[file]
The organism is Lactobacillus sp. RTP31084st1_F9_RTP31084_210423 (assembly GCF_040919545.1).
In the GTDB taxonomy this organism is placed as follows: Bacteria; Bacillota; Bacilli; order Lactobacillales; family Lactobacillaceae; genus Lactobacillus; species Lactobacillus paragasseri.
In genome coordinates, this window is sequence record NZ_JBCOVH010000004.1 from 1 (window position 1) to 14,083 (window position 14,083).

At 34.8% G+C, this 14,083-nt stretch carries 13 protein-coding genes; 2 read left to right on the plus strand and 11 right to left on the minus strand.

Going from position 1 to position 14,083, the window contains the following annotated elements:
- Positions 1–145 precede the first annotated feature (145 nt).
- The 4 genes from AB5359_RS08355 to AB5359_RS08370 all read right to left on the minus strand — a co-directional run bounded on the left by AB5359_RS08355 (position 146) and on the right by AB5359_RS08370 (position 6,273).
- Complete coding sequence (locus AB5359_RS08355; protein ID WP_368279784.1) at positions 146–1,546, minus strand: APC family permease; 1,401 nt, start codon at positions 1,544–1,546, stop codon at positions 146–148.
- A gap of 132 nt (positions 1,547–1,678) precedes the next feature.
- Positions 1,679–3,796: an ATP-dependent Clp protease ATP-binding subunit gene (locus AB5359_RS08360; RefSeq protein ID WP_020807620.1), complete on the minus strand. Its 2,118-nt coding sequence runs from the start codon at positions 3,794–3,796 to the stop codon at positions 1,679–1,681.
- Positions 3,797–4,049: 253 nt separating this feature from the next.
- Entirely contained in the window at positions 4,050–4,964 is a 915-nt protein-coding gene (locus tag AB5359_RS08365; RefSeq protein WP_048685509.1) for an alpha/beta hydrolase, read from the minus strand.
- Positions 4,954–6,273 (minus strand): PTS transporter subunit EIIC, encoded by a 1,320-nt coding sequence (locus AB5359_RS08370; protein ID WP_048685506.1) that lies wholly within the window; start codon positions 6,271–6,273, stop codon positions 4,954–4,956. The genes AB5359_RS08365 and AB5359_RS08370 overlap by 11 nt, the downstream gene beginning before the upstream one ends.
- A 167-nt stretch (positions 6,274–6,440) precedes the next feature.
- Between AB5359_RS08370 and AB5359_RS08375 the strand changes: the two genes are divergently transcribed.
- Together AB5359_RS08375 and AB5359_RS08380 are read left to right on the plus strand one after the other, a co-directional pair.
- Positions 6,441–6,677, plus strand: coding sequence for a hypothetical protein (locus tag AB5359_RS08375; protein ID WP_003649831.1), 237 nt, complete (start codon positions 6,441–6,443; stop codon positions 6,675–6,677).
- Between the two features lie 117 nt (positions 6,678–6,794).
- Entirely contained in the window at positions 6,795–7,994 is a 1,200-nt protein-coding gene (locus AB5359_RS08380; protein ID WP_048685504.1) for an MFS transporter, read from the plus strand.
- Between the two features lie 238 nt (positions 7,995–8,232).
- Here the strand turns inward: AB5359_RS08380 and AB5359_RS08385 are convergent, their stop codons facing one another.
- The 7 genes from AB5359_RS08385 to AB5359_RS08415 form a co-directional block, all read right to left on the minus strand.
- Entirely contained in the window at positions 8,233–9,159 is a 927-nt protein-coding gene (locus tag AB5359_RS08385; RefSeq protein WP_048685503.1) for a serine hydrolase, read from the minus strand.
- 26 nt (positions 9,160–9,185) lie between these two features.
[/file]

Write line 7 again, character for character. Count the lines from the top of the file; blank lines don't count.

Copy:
- The 4 genes from AB5359_RS08355 to AB5359_RS08370 all read right to left on the minus strand — a co-directional run bounded on the left by AB5359_RS08355 (position 146) and on the right by AB5359_RS08370 (position 6,273).